Nate Quirk Explores the "Termination of Patent Terminal Disclaimers" in WestLaw Today Article

Articles / Publications

Burr & Forman Partner and Intellectual Property Attorney Nate Quirk’s article “The termination of patent terminal disclaimers?” was published on June 21, 2024 in WestLaw Today distributed across multiple newsletters.

The article discusses the proposed United States Patent and Trademark Office (USPTO) rule change that significantly impacts patent practice in the U.S., particularly the continuation patent practice. The proposed rule is frequently used to overcome a non-statutory double patenting — the terminal disclaimer.

Currently, terminal disclaimers link a later-filed application with an earlier patent. Despite the terminal disclaimer link between patents, from a validity perspective, the patents are independent and stand alone. This is beneficial to patent owners because many separate and costly patent validity battles must be fought and won to eliminate the entire family of patents amounting to an extremely costly endeavor to undertake. However, the new rule mandates that if one claim in any terminal disclaimer-linked patent is invalidated, all linked patents would become unenforceable. Rather than having to attack each member patent of the family in a separate action, a party could simply attack one, maybe the most venerable, patent in the family, and if successful, the entire family would fall together.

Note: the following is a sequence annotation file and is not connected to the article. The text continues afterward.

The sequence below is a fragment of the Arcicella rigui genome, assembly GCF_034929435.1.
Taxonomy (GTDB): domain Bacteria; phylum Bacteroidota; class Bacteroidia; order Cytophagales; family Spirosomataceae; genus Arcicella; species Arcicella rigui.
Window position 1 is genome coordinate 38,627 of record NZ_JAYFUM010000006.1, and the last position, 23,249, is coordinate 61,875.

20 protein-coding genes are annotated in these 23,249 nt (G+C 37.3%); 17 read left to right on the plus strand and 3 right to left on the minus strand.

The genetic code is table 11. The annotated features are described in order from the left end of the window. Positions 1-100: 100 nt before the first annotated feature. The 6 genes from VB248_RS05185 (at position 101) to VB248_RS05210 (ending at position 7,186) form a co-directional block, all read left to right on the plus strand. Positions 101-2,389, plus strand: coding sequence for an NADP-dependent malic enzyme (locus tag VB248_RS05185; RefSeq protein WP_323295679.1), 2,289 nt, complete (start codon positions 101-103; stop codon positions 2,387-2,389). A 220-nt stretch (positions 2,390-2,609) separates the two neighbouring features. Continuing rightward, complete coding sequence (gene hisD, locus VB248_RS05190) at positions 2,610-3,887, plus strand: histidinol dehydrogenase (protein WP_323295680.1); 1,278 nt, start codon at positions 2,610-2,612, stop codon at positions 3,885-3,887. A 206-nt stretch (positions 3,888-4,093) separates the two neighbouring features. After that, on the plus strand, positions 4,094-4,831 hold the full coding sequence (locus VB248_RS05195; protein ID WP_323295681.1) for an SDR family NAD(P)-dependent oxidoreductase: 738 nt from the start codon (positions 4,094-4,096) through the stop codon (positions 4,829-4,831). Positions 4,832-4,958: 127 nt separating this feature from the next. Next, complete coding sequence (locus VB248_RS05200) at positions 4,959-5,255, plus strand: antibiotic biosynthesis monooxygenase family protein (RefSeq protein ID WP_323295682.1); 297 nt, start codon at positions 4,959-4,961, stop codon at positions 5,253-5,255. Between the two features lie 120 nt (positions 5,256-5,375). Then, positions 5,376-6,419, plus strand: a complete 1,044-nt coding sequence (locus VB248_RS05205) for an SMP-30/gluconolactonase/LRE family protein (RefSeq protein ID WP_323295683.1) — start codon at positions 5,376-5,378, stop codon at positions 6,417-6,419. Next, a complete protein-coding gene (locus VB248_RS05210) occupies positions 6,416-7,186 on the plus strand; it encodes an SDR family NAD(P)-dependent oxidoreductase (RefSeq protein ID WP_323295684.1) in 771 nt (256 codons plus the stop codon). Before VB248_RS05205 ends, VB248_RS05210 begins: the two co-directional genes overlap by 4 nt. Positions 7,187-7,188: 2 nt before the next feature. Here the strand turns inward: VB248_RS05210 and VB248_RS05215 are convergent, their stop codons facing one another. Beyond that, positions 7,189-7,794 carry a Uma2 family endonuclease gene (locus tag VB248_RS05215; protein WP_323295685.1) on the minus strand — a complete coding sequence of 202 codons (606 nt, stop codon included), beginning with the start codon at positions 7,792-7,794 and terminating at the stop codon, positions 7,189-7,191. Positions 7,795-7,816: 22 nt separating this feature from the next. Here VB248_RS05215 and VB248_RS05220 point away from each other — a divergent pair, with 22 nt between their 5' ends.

While some might consider the new rule a way to balance the playing field for patent challengers/defendants, the detrimental effect on patent owners and their reliance upon the use of terminal disclaimers could be staggering. Continuation filings would drop markedly, essentially eliminating the value of a highly-used strategic portfolio building tool that has been leveraged by patent owners. Patent applicants might prioritize obtaining a broad scope in their initial filings, as opposed to relying on continuation applications.

The USPTO is accepting public comments on this proposed rule until July 9, 2024.

For the full article, please click here.

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